Roll Call for Classroom Community Building
Use roll call to check in with students and let them know how you are doing too.
When you call their name ask them to give a weather report: “How’s your weather today?” Sunny, Gloomy, Stormy?
Give Responsibilities (meaningful work) To Students
We create community, belonging, and significance when we are contributors. Ask students to volunteer and be responsible for task that benefit the community (classroom).
Here are a few examples of responsiblities that students can be given.
- Be a buddy-identify and record, the responsibilities of a buddy (be sure to post where all can see it)
- Be a leader-identify and record, the responsibilities of a buddy (be sure to post where all can see it)
- Time Keeper
- Agreement Checker (Chooses a day or two days a week minimum to ask the class “how are we doing on our agreements?”
- Be a collector-identify and record, the responsibilities of a buddy (be sure to post where all can see it)
- Teacher assistant – identify and record, the responsibilities of a buddy (be sure to post where all can see it)
- Scribe- identify and record, the responsibilities of a buddy (be sure to post where all can see it)
Establish Agreements and Routines
Engage students in the process of establishing agreements. To set agreements:
- Ask students “What bugs you when you are in a class and what do you need to be supported?”
- Record all responses on flip chart.
- Provide guidelines for helpful versus harmful feedback- no put downs, no calling a person out: for example, if one student constantly disrupts the class, how can we help the student without embarrassing him/her.
Establish guidelines and agreements on helpful ways to handle giving feedback. For example, implement this phrase for
- It Bugs me when_________ I need or I prefer_________?
In the classroom, routine creates belonging and a sense of connection.
Here’s an example of using curiosity questions to establish routine:
“When class begins, I notice it is challenging to get everyone calm and ready to pay attention. I’d like your help in identifying a routine that we can try. What do we need to be ready to learn?
Note: at the beginning of each week ask the class how are we doing with our agreements? Thumbs up means good, thumbs down means not so good. If there are numerous thumbs down, take 5 minutes to ask what do we need to improve or how could we do better? It is important that students not embarrass other students: set up guidelines for appropriate feedback.
The adverse childhood experiences (ACEs) study alerted educators that these experiences have a significant impact on the learning of children, teens, and young adults; and negatively impact the learning environment for all students. Youth who have been repeatedly exposed to trauma suffer from additional psychological, intellectual, social, and even biological issues. These young people struggle with self-regulation, self-control, and paying attention. They may be hypervigilant, which leads to impulsivity. They also could have great difficulty reading social cues. Together these issues also make it a challenge for them to form healthy relationships—they may perceive someone as a friend, who does not have their best interest at heart. A classroom can be a minefield for these kids, and teachers without the tools to support these kids, are likely to become frustrated, annoyed, irritated, and suffer burnout.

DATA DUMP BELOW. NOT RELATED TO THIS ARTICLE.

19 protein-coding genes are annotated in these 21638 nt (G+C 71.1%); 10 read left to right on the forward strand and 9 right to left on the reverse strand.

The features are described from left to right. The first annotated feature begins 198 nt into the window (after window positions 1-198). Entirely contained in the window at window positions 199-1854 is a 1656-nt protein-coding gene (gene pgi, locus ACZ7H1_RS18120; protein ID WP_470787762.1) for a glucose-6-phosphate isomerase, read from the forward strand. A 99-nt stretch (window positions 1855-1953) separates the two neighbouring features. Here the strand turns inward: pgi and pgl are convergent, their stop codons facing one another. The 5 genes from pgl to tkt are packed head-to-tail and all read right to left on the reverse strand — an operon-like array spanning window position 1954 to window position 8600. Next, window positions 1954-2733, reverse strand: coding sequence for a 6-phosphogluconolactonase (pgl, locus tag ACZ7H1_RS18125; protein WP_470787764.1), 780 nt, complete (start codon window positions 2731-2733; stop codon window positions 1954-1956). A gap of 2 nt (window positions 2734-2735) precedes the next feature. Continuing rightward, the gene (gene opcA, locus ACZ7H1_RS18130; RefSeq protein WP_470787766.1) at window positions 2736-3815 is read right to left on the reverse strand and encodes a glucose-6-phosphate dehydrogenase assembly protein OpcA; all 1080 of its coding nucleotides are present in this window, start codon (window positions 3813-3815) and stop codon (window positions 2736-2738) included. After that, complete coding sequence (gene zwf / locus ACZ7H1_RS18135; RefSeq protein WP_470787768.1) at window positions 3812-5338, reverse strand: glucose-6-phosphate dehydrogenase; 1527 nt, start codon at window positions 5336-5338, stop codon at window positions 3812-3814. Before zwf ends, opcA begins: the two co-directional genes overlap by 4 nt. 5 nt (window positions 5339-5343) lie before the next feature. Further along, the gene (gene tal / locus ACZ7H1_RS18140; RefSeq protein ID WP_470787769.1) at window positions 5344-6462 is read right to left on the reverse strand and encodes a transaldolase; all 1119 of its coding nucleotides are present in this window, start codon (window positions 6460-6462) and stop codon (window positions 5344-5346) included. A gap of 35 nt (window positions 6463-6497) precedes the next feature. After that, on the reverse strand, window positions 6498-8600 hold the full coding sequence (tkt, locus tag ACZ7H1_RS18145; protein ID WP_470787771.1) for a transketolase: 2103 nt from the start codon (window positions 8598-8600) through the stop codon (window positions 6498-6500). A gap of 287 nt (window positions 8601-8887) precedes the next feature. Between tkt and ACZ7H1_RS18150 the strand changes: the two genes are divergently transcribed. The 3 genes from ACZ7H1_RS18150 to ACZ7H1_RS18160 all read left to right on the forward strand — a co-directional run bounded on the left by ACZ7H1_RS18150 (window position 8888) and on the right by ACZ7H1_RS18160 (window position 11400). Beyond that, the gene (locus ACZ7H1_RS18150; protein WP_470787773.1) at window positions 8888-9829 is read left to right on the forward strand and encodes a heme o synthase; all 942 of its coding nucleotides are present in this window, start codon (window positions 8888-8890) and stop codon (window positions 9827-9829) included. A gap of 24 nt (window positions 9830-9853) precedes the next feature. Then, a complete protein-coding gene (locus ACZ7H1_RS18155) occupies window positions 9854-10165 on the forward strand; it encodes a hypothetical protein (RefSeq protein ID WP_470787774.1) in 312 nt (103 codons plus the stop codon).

“Princeton, N.J.—New national data show that at least 38 percent of children in every state have had at least one Adverse Childhood Experience or ACE, such as the death or incarceration of a parent, witnessing or being a victim of violence, or living with someone who has been suicidal or had a drug or alcohol problem. In 16 states, at least 25 percent of children have had two or more ACEs. Findings come from data in the Health Resources and Services Administration’s (HRSA’s) 2016 National Survey of Children’s Health and an analysis conducted by the Child & Adolescent Health Measurement Initiative (CAHMI) at the Johns Hopkins Bloomberg School of Public Health.”
Programs such as Trauma-Informed Care, Equity and Antibullying have been implemented to address the symptoms of youth who are victims of ACEs. These symptoms include classroom disruptions, emotional outbursts, bullying, underachievement, and truancy. We also need to address the impact that these behaviors have on better adjusted kids. We talk a lot about mental health and its relationship to gun violence, suicide, depression, anxiety, social, alcohol, and drug addiction. Yet, few evidence supported strategies to address mental and emotional wellness of our youth have been implemented nationwide.
Oddly, every time a mass shooting occurs we hear the anti-gun opponents scream for gun control and stricter gun laws. Yet, there is silence as to how we might get better at supporting mental and emotional health. Obviously the gun violence challenge we have in America needs to be addressed on many levels—but mental and emotional health of our citizenry must be front and center if we really want to stop this insanity. Delivering mental and emotional supportive practices to every child, teen, and young adult in our educational system through Trauma-informed, equity, and anti-bully programs is a smart move for the nation.
Trauma Informed Care Consultation
Trauma informed care, equity and antibullying on campus doesn’t happen overnight. It does take a commitment and is well worth the effort of putting lesson plans together and ideally getting your entire campus, district or regions involved. Start with a consultation with Dr. Kim here.